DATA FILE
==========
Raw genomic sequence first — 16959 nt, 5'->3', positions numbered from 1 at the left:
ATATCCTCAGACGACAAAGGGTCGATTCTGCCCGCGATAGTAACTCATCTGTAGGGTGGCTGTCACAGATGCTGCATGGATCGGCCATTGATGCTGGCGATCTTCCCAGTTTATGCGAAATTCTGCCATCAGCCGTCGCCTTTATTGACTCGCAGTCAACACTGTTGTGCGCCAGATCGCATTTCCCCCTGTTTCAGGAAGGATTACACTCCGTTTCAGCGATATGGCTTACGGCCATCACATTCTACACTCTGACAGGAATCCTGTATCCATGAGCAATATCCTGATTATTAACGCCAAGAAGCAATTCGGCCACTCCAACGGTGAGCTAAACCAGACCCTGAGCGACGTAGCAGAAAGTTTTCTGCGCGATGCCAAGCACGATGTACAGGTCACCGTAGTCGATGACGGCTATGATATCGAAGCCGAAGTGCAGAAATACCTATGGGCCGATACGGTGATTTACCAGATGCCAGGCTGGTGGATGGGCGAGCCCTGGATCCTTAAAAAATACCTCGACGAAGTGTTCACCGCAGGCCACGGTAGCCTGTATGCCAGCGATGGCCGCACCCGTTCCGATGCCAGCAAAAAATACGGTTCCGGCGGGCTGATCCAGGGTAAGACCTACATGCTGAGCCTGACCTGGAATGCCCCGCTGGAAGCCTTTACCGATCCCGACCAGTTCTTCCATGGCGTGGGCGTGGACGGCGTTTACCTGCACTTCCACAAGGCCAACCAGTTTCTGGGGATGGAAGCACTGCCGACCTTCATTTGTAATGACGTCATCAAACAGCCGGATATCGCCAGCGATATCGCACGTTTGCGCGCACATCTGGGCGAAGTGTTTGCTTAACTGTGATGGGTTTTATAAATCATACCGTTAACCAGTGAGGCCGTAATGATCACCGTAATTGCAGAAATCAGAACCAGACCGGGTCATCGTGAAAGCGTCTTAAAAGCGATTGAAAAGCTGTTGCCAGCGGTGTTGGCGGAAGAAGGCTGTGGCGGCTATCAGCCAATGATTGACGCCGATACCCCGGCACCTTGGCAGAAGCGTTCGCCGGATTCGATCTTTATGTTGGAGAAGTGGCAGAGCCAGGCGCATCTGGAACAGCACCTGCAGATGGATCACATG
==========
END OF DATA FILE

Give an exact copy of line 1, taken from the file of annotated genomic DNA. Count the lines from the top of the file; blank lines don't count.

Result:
Raw genomic sequence first — 16959 nt, 5'->3', positions numbered from 1 at the left: